The idea of ‘place’ and its meaning is a recurring thread in my work. This preoccupation seems particularly apt at this point in my life, as I am really ‘betwixt and between’ in many ways: some projects have concluded, others are taking shape; I am revisiting the NEST work, and preparing for a new exhibition; the sabbatical here in Halifax is very quickly coming to a close, and so I will be back at packing and sorting and moving; we are also selling the place we have here, so that is another layer of transition, another shifting relationship to place.
The calendar year is coming to a close, the Winter Solstice just past … returning to light, to work, to a place I have called home for many years.
I think that’s why this building struck me so. I’ve gone by it many times over the years, over many walks downtown, but this time the layers seemed particularly evident, the exposure of change to the wide world more vivid.
Surfaces like this are also a rare thing in Edmonton – we are very good at erasing our history, at least when it comes to buildings. The boomtown preoccupation with the new, coupled with the relative youth of this city has contributed greatly to this erasure, as has the tendency for development to place profit and efficiency over preservation. So, place is different there; its associated narratives and threads of history are less easily read on the surface. They are there nonetheless, but it takes digging (or flying above it all) to really begin to grasp it.
I have often been thoroughly disheartened by what feel like thoughtless, short-sighted erasures and edits to the tangible records of place/history out west (certainly in relation to the preservation of buildings and history in Halifax the difference is most dramatic). But for all of that, there is a deeper thread to understanding the meaning of place for me, that cannot be broken by myriad (and seemingly endless) boom-town-construction changes. Or perhaps that thread is because of the change: because the economy has brought so very many ‘come from away’ people to Edmonton for its entire history – and especially so in the last 40 years – I am something of a rare bird. I was born there. It is a corner of the world that has shaped me irrevocably, if for no other reason than time in.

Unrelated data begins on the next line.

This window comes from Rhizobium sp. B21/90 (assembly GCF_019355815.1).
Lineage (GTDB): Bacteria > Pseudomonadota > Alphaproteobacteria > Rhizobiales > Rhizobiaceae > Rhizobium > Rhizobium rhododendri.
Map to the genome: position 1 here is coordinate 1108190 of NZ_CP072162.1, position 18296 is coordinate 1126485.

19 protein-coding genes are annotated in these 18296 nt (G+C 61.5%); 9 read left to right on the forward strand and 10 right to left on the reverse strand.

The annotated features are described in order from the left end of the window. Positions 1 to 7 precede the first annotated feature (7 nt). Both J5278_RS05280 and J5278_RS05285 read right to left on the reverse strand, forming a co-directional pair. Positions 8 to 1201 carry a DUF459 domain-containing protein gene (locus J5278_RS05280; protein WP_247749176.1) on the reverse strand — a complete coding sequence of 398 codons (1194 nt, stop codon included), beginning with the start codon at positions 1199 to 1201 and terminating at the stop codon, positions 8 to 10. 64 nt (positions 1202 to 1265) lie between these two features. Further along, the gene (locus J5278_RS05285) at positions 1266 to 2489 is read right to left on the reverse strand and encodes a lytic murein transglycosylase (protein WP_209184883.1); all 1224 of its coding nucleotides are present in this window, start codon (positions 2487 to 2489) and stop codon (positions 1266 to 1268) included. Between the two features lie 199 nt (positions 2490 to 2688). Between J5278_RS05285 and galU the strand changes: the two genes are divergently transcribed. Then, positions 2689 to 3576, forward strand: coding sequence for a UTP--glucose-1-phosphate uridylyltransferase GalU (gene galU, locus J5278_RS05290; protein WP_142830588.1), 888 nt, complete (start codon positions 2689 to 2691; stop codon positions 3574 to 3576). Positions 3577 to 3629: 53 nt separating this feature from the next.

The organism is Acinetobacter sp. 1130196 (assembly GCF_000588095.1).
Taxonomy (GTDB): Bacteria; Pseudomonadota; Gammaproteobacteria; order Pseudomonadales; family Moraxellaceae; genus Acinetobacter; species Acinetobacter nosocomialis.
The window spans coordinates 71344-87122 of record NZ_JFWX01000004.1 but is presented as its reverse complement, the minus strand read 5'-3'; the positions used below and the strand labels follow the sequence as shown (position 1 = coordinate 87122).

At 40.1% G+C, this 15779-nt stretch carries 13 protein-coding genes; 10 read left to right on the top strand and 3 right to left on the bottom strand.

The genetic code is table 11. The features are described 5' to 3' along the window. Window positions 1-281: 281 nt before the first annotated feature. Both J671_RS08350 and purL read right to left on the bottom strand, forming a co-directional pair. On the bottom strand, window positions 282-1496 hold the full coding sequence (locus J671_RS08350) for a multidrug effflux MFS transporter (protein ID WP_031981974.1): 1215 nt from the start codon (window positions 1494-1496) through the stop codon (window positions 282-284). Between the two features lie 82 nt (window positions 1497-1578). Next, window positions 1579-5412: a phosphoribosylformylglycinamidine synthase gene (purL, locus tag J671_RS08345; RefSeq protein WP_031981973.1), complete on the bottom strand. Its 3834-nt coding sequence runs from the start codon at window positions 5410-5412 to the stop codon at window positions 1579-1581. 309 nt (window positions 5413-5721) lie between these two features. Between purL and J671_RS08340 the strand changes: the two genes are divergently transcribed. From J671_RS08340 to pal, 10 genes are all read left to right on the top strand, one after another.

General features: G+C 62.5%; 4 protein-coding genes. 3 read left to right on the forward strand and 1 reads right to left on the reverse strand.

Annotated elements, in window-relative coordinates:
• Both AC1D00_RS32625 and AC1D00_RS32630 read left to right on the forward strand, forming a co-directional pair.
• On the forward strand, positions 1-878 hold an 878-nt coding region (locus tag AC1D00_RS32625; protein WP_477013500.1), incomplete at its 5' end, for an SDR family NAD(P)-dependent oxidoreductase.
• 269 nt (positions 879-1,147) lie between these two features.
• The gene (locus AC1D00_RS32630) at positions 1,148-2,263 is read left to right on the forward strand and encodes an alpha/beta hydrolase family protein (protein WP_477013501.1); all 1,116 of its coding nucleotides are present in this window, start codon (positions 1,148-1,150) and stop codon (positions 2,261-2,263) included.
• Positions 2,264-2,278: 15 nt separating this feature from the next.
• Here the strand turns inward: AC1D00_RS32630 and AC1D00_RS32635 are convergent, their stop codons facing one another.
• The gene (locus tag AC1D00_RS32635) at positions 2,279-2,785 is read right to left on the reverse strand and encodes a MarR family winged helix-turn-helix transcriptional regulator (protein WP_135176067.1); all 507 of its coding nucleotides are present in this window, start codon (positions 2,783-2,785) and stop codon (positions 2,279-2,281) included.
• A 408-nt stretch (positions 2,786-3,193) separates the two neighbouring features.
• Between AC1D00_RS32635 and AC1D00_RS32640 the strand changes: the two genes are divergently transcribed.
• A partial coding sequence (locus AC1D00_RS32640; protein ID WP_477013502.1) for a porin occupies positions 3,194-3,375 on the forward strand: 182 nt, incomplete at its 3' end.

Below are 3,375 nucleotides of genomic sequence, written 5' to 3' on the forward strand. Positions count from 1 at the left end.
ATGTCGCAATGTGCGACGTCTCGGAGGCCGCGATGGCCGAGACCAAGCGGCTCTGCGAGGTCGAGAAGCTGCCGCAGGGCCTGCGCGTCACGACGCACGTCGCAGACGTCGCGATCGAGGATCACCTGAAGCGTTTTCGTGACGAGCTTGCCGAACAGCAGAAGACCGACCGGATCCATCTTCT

There are people out here who can go ‘home’ to a place that has been in the family for generations, to a house that has stood for centuries. I can’t do that – I am the daughter of an immigrant and a first generation Canadian, both of whom did their best to forget the past of the ‘old country’ and even of all but the barest snippets of their growing up years. They saw the house they called home as setting them apart from all of that by its modernity – they renovated the original house to their own design, laying claim to space, changing the land the house stood on, leaving their personal stamp on what they built. 20th Century Pioneers. The life of the place can only really be measured from the very late 1950’s or early 1960s as the place I knew as home. And now, the house and yard has been completely changed by the current owners, and almost everything around it has been transfigured by suburban expansion; even the long, straight roads I walked have been erased, in favour of winding asphalt and cup de sacs.
But the river is still there. The ravine is still there. The changes matter, impact the place deeply, make it a different city. But not entirely. I guess its in the blood, somehow, in much the same way the ties to ‘back home’ run so deep out here in the Maritimes.
It’s just the surface realities that are very different.